Quantum Activation Functions for Neural Network Regularization
The Bias-Variance Trade-off, where restricting the size of a hypothesis class can limit the generalization error of a model, is a canonical problem in Machine Learning, and a particular issue for high-variance models like Neural Networks that do not have enough parameters to enter the interpolating regime. Regularization techniques add bias to a model to lower testing error at the cost of increasing training error. This paper applies quantum circuits as activation functions in order to regularize a Feed-Forward Neural Network. The network using Quantum Activation Functions is compared against a network of the same dimensions except using Rectified Linear Unit (ReLU) activation functions, which can fit any arbitrary function. The Quantum Activation Function network is then shown to have comparable training performance to ReLU networks, both with and without regularization, for the tasks of binary classification, polynomial regression, and regression on a multicollinear dataset, which is a dataset whose design matrix is rank-deficient.The Quantum Activation Function network is shown to achieve regularization comparable to networks with L2-Regularization, the most commonly used method for neural network regularization today, with regularization parameters in the range of λ ∈ [.1, .5], while still allowing the model to maintain enough variance to achieve low training error. While there are limitations to the current physical implementation of quantum computers, there is potential for future architecture, or hardware-based, regularization methods that leverage the aspects of quantum circuits that provide lower generalization error.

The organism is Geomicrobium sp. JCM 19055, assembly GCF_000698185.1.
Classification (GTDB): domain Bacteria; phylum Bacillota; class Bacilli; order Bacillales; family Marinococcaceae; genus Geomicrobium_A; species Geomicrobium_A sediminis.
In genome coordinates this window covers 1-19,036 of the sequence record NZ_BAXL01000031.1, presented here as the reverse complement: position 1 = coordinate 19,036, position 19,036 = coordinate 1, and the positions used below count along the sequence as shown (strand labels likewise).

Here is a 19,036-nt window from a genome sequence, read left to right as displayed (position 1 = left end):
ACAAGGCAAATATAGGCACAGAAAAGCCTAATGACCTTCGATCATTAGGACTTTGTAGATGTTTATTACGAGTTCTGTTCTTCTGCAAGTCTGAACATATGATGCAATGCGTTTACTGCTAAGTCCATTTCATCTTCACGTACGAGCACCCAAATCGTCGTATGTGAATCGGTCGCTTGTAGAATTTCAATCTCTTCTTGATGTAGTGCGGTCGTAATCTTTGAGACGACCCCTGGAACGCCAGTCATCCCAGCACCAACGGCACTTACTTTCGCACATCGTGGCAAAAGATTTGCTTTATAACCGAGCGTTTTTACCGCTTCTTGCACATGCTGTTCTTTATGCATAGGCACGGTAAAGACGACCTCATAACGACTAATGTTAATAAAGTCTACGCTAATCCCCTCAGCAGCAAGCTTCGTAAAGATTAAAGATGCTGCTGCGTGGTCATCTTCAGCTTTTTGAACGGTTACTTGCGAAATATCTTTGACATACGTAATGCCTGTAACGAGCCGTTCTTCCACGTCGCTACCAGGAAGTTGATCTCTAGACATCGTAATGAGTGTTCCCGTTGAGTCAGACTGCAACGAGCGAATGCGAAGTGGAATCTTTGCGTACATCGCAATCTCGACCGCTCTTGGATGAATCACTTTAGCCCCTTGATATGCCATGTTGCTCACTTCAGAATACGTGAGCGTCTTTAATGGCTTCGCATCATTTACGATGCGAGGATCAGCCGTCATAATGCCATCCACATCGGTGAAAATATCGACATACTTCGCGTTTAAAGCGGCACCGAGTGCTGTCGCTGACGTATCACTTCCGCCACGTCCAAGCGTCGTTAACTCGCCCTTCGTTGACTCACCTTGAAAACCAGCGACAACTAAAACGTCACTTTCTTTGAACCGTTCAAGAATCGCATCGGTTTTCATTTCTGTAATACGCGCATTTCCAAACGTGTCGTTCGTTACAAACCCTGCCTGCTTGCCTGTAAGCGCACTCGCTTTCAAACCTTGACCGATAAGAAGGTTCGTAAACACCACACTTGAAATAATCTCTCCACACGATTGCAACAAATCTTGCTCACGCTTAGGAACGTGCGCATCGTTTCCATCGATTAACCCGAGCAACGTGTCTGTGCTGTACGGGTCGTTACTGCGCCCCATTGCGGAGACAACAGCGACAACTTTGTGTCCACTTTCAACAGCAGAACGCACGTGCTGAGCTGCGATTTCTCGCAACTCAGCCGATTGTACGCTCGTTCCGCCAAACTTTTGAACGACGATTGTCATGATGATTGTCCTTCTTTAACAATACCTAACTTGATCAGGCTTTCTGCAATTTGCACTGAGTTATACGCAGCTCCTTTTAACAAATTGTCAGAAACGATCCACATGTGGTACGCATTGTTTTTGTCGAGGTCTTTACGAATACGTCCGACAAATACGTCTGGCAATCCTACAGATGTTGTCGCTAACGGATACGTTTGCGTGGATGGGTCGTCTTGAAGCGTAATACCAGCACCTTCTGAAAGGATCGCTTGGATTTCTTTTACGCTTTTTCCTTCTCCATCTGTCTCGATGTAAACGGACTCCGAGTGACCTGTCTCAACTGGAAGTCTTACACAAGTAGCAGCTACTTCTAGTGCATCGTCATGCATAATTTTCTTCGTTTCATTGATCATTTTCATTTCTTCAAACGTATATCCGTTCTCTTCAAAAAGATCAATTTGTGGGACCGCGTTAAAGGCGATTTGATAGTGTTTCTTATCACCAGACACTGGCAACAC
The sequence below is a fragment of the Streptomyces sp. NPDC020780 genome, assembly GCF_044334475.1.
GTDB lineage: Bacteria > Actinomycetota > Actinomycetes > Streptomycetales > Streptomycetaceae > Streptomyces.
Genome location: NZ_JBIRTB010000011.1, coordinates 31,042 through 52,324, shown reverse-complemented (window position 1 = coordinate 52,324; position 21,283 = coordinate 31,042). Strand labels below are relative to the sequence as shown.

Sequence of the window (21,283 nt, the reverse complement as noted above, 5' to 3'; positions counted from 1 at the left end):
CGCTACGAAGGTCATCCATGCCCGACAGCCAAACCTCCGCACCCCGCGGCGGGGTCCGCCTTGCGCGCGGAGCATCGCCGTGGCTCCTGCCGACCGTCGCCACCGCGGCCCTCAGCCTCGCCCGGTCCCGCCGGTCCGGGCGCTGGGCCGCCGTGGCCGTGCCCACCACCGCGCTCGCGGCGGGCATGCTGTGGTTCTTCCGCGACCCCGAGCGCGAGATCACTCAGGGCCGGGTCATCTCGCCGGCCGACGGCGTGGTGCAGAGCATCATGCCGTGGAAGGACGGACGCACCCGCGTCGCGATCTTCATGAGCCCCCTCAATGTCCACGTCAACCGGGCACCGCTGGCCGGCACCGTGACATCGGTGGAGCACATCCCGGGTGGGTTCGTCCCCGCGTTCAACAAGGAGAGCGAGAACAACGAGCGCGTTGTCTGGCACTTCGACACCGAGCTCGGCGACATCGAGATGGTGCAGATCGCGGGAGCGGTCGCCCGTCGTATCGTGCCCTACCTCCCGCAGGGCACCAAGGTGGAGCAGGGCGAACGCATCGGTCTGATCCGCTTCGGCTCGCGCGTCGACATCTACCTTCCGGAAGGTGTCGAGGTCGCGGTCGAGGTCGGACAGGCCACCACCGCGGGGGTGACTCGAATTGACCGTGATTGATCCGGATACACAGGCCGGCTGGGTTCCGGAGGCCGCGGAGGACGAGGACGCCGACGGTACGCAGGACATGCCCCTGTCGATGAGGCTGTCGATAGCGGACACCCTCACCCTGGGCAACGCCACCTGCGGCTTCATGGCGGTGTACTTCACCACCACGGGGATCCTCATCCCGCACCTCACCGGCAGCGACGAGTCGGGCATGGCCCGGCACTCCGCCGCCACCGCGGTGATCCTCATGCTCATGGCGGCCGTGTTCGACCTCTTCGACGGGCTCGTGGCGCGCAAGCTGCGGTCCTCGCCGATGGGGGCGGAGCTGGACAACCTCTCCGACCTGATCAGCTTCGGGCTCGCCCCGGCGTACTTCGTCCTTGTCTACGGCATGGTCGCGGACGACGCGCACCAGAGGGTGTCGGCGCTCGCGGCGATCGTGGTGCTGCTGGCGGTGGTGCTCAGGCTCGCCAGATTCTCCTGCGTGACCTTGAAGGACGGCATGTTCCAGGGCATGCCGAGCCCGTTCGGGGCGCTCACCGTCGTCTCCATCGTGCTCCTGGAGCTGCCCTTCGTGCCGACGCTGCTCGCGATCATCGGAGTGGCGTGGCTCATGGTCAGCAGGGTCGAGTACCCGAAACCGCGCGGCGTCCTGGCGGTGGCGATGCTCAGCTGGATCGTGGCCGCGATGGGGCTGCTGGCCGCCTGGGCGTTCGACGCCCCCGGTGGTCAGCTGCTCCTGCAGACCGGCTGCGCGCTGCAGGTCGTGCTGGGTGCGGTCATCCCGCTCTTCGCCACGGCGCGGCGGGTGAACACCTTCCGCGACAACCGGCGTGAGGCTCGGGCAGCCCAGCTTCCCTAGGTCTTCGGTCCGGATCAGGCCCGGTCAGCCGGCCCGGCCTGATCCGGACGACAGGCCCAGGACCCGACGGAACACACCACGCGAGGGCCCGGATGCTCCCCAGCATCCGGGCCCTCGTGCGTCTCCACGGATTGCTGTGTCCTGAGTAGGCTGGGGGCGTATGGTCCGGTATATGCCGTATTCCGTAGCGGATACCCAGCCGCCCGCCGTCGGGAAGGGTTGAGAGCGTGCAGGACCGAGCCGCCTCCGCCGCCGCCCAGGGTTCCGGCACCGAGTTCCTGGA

Grama, Purdue University.
Quantum physics|Artificial intelligence|Computational physics|Computer science|Electrical engineering|Physics
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